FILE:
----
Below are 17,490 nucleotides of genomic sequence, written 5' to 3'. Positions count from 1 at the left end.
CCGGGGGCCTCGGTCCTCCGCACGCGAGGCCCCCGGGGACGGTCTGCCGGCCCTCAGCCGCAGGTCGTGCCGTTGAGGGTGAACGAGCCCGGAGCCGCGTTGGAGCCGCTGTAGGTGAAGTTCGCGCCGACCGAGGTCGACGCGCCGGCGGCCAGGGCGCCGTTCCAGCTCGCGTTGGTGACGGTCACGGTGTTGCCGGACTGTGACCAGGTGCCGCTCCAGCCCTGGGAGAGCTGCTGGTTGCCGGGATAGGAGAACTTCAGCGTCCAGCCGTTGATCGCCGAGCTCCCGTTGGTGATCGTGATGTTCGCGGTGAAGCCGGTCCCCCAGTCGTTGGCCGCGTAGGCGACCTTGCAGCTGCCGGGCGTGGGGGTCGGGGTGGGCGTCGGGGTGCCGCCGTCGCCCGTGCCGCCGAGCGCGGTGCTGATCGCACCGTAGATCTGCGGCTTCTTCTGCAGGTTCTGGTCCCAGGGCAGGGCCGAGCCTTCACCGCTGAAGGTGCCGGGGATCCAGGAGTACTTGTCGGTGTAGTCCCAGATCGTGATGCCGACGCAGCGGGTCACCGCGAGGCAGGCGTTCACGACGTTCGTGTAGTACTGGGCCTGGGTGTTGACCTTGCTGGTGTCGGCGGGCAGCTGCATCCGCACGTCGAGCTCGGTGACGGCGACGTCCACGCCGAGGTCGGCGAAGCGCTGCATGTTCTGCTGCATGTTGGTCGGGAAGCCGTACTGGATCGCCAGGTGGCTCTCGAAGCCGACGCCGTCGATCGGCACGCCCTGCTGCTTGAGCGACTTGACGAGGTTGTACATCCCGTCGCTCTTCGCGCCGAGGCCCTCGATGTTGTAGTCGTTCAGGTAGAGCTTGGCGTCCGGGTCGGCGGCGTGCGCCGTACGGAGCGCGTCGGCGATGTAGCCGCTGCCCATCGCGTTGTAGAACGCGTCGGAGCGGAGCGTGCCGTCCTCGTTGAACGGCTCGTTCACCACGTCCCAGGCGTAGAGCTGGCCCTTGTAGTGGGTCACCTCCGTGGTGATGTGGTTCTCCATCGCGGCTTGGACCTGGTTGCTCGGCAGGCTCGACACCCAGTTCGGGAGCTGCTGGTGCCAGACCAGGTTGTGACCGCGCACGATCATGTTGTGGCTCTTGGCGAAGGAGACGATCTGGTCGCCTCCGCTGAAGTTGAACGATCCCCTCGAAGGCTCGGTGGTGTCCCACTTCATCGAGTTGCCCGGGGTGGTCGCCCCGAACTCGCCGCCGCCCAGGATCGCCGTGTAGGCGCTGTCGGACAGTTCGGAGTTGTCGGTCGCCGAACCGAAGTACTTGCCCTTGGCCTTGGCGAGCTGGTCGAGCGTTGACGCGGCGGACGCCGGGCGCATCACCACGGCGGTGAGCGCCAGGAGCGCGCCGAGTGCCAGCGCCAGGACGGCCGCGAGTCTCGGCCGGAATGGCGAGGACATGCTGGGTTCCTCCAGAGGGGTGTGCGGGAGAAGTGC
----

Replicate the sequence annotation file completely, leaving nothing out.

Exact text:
Below are 17,490 nucleotides of genomic sequence, written 5' to 3'. Positions count from 1 at the left end.
CCGGGGGCCTCGGTCCTCCGCACGCGAGGCCCCCGGGGACGGTCTGCCGGCCCTCAGCCGCAGGTCGTGCCGTTGAGGGTGAACGAGCCCGGAGCCGCGTTGGAGCCGCTGTAGGTGAAGTTCGCGCCGACCGAGGTCGACGCGCCGGCGGCCAGGGCGCCGTTCCAGCTCGCGTTGGTGACGGTCACGGTGTTGCCGGACTGTGACCAGGTGCCGCTCCAGCCCTGGGAGAGCTGCTGGTTGCCGGGATAGGAGAACTTCAGCGTCCAGCCGTTGATCGCCGAGCTCCCGTTGGTGATCGTGATGTTCGCGGTGAAGCCGGTCCCCCAGTCGTTGGCCGCGTAGGCGACCTTGCAGCTGCCGGGCGTGGGGGTCGGGGTGGGCGTCGGGGTGCCGCCGTCGCCCGTGCCGCCGAGCGCGGTGCTGATCGCACCGTAGATCTGCGGCTTCTTCTGCAGGTTCTGGTCCCAGGGCAGGGCCGAGCCTTCACCGCTGAAGGTGCCGGGGATCCAGGAGTACTTGTCGGTGTAGTCCCAGATCGTGATGCCGACGCAGCGGGTCACCGCGAGGCAGGCGTTCACGACGTTCGTGTAGTACTGGGCCTGGGTGTTGACCTTGCTGGTGTCGGCGGGCAGCTGCATCCGCACGTCGAGCTCGGTGACGGCGACGTCCACGCCGAGGTCGGCGAAGCGCTGCATGTTCTGCTGCATGTTGGTCGGGAAGCCGTACTGGATCGCCAGGTGGCTCTCGAAGCCGACGCCGTCGATCGGCACGCCCTGCTGCTTGAGCGACTTGACGAGGTTGTACATCCCGTCGCTCTTCGCGCCGAGGCCCTCGATGTTGTAGTCGTTCAGGTAGAGCTTGGCGTCCGGGTCGGCGGCGTGCGCCGTACGGAGCGCGTCGGCGATGTAGCCGCTGCCCATCGCGTTGTAGAACGCGTCGGAGCGGAGCGTGCCGTCCTCGTTGAACGGCTCGTTCACCACGTCCCAGGCGTAGAGCTGGCCCTTGTAGTGGGTCACCTCCGTGGTGATGTGGTTCTCCATCGCGGCTTGGACCTGGTTGCTCGGCAGGCTCGACACCCAGTTCGGGAGCTGCTGGTGCCAGACCAGGTTGTGACCGCGCACGATCATGTTGTGGCTCTTGGCGAAGGAGACGATCTGGTCGCCTCCGCTGAAGTTGAACGATCCCCTCGAAGGCTCGGTGGTGTCCCACTTCATCGAGTTGCCCGGGGTGGTCGCCCCGAACTCGCCGCCGCCCAGGATCGCCGTGTAGGCGCTGTCGGACAGTTCGGAGTTGTCGGTCGCCGAACCGAAGTACTTGCCCTTGGCCTTGGCGAGCTGGTCGAGCGTTGACGCGGCGGACGCCGGGCGCATCACCACGGCGGTGAGCGCCAGGAGCGCGCCGAGTGCCAGCGCCAGGACGGCCGCGAGTCTCGGCCGGAATGGCGAGGACATGCTGGGTTCCTCCAGAGGGGTGTGCGGGAGAAGTGC